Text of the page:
For my free M/M story Sticking It, I adopted a HFN (happy for now) ending. It’s a short story, and my college boys began a tentative relationship by the end of my 13000 words. Had they been a couple already in an established relationship at the beginning of the story, of course they would have gotten the complete package—happily ever after (HEA)—by the end. But a short isn’t long enough to create a believable long-lasting relationship, in my opinion. Flowers and promises and long-term commitments aren’t realistic to me in so few words—heck, it’s hard to pull that off in a full-length novel.

Some people really want that, though, short story or no. I’ve seen comments, both on my own story and other people’s, to that affect. Of course, maybe what they really wanted was another 30,000 words, which I suppose is a compliment in a way, but I personally didn’t have time to pull a novel out of my hat in six weeks and still get my other projects done.

My latest release, Forever is Now, is a novel, complete with happily ever after. It took 51, 000 words to get my guys there, and I gave a flash-forward epilogue to make it realistic. They also had an established relationship nine years before the meat and potatoes of the tale take place. I’m writing the second book in my Shooting Stars series right now, and Chance and Alex of Forever have a walk-on part in the next book. So, people who want to check in on their HEA and make sure the flame is still burning can pick up Gio’s book, Double Takes, in a few months.

At the end of the day, everyone has their own likes and dislikes when it comes to reading (and every aspect of life, of course). Good thing there are so many books to choose from, so we’re all guaranteed our own personal happy ending. You want fries with that?

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Blurb for Forever is Now:

If you love someone, set him free. If he steals something of yours, hunt him down and make him sorry.

Alex Bremen is over Chance Ralan. Ever since his high school boyfriend ditched him nine years ago, Alex has barely thought of Chance at all. Sure, Alex attended a concert or two when his ex’s band, Armageddon Showdown, was in the area, but that was more curiosity than anything else. Who wouldn’t want to see firsthand how his once clean-cut boyfriend transformed into a pierced and tattooed heavy metal god?

But when Chance has the nerve to record a love song Alex wrote for him years ago, Alex crosses the country to confront him. Revenge becomes a dish best served sizzling hot. The two men lock horns, but find the chemistry between them has only intensified with time, and occasionally love needs to do some growing up before it can be done right.

Excerpt:

“I bet you never got over that first boyfriend, huh?” Delia must have been a scab-picker as a kid. She just did not quit.

“Him? I gave up on him a long time ago.”

“Well, he sounds like a real asshole, letting you go.” Delia shrugged.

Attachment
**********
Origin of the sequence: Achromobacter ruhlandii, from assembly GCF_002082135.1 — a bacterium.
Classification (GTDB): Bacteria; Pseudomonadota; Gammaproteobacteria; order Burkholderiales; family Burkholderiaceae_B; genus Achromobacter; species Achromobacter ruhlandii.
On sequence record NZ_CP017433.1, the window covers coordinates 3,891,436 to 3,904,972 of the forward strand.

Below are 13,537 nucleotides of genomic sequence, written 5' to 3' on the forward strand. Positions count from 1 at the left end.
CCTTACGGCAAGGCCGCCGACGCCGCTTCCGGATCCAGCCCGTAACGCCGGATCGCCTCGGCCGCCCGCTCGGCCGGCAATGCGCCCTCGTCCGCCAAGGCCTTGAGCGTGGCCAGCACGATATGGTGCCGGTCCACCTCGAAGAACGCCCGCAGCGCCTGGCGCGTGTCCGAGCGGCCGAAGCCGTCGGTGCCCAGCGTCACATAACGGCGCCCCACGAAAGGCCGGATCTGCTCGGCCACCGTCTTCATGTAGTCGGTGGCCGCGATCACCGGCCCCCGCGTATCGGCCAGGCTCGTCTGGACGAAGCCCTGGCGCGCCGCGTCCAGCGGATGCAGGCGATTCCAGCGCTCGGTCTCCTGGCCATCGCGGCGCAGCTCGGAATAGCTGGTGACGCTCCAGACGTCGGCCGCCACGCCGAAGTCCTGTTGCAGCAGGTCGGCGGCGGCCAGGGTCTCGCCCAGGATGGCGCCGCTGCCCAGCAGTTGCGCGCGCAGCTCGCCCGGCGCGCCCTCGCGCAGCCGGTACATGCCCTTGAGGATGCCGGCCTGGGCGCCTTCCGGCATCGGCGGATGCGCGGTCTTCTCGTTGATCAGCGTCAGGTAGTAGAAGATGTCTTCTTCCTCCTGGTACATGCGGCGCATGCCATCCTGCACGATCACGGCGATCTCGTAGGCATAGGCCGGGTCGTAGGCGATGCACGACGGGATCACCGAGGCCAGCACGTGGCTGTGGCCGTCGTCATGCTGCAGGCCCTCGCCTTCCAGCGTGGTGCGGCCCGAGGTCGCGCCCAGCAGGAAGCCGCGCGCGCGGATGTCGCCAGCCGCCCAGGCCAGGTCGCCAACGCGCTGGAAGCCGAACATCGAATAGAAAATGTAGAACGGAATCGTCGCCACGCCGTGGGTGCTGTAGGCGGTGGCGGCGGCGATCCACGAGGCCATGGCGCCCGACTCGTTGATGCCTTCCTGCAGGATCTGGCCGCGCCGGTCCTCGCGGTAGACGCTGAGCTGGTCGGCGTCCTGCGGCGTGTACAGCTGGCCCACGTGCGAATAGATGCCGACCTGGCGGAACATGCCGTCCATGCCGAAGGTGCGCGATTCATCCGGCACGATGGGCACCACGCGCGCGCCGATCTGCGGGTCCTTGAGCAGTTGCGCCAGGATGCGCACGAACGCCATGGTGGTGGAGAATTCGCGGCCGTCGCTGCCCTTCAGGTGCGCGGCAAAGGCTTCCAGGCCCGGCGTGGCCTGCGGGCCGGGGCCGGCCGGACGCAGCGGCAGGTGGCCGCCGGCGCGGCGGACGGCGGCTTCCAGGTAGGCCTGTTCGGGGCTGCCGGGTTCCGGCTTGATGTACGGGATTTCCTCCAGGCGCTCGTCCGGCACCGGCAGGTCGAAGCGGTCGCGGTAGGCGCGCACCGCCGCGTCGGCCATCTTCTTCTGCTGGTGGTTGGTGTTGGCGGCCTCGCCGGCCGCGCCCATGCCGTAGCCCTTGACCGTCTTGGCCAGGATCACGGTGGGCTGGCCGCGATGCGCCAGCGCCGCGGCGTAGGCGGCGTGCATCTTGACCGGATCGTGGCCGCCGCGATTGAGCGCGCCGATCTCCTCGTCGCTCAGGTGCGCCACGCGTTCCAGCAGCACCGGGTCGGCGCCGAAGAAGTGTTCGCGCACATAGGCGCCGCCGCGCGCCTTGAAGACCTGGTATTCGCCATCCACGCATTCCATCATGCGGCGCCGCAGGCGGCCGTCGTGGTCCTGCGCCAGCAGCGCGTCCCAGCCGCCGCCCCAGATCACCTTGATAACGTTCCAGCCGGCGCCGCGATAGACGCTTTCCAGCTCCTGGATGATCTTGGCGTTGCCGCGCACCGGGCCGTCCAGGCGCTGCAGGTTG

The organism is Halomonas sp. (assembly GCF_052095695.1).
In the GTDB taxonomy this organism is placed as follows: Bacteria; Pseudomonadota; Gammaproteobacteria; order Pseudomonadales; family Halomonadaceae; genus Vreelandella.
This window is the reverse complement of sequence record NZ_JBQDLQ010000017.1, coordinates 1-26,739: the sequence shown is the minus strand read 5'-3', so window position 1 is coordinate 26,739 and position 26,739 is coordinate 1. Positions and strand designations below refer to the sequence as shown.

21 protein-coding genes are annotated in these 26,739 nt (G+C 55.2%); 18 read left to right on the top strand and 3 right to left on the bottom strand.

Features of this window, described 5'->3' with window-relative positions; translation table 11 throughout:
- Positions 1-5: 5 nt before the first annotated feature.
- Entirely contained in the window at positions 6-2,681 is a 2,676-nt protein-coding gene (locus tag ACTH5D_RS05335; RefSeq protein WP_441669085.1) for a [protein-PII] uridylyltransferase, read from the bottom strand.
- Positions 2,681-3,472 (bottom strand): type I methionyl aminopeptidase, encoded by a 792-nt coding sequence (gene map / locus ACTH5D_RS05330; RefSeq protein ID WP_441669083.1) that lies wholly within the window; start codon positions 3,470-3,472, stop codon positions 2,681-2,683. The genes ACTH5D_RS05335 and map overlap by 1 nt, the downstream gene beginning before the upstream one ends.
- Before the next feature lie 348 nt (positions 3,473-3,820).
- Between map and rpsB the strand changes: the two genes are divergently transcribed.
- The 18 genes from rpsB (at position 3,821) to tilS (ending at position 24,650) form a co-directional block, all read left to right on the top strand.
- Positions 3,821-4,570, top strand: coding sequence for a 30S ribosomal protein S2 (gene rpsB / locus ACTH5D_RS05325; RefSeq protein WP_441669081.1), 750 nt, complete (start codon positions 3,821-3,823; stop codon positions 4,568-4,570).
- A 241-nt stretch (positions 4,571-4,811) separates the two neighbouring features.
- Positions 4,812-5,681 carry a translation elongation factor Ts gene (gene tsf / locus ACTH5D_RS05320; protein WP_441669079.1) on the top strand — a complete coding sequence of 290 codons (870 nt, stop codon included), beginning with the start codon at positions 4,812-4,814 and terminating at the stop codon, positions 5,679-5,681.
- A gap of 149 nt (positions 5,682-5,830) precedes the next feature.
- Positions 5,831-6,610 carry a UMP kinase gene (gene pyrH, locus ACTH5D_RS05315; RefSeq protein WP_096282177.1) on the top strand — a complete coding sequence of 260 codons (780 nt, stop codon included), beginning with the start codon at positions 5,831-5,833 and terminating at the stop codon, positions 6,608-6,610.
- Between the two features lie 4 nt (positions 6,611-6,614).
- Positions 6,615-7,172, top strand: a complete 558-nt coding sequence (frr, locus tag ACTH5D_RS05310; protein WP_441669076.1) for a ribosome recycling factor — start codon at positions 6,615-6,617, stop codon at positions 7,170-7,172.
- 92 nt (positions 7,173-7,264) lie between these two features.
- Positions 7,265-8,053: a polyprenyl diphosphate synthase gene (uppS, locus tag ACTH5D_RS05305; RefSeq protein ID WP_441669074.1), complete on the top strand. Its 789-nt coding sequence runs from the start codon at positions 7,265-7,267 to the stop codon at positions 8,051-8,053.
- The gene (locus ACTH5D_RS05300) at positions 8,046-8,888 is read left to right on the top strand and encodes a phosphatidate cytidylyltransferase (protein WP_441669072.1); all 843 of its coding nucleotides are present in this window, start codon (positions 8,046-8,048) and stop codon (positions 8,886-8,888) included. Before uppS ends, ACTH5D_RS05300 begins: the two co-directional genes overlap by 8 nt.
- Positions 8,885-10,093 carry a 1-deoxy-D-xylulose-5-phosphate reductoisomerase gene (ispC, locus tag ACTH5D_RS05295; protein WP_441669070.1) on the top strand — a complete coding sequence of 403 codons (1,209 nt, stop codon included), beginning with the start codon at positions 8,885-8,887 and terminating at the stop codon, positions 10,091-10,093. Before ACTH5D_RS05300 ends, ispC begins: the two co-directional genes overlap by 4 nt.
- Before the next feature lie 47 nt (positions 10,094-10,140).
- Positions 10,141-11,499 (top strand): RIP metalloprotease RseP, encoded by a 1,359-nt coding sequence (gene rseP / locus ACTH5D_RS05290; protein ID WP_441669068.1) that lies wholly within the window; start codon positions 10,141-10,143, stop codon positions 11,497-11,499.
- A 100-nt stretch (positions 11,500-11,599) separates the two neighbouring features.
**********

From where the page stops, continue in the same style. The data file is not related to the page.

“Yeah, his loss, right?”

Chance picked up his beer glass and chugged the remainder before he slammed it down on the table. He nudged the startled groupie, who scooted out of the booth with him right behind her. Like a pent-up and poked lion, he stalked to the bar. Judging by the two fingers Chance held up, he ordered a double of something clear. He threw back the shooter and stomped off toward the men’s room.

“What’s his deal?” Delia asked no one in particular.

Alex’s glass was low, and he used the opportunity to excuse himself. Jools grabbed his computer and slid it over to pick up where he left off without a skipped beat. Miles racked pool balls across the room, while Jimmy laughed loudly and chalked his cue. Alex breathed a sigh of relief to see his assistant occupied.

He was so stupid for sticking his dick in that guy. He’d have to look for another position for him—one where they wouldn’t work closely together. Obviously, Miles hadn’t gotten past it.

When Alex entered the men’s room, he initially thought Chance wasn’t in there after all. A toilet flushed, and the door on the end stall flew open hard enough to crash against the tiled wall behind it. Chance squinted at him as they both stood before the row of sinks, the rocker washing his hands and Alex giving him a dull stare.

“What the fuck are you playing at, Alex? Why are you here?”

“What am I playing at? You’ve got to be kidding, right?”

“You come here just to screw with my head?” Chance stared accusingly into the mirror, moss-green eyes skewering Alex.

“Like you need any help with that, Chance. I think your head is fucked well and good, and it’s got nothing to do with me. Besides, you sent me a goddamn bat signal on the airwaves when you used my song!”

“So, you didn’t just show up ’cause you missed this, huh?” He grinned maliciously into the glass while he grabbed his crotch in a mocking gesture. In the harsh lighting, even with his dark makeup ringing his eyes from the concert, and the ebony spiral of a dragon’s body curling around his neck and disappearing into the ripped collar of his shirt, Alex could still see flashes of the boy he once knew. The row of stainless steel rings that marched up his left earlobe, and the skinny black leather pants, the anti-social hair and full sleeves of ink—even the cold and cynical glint in his eyes couldn’t completely mask the Chance Alex used to adore.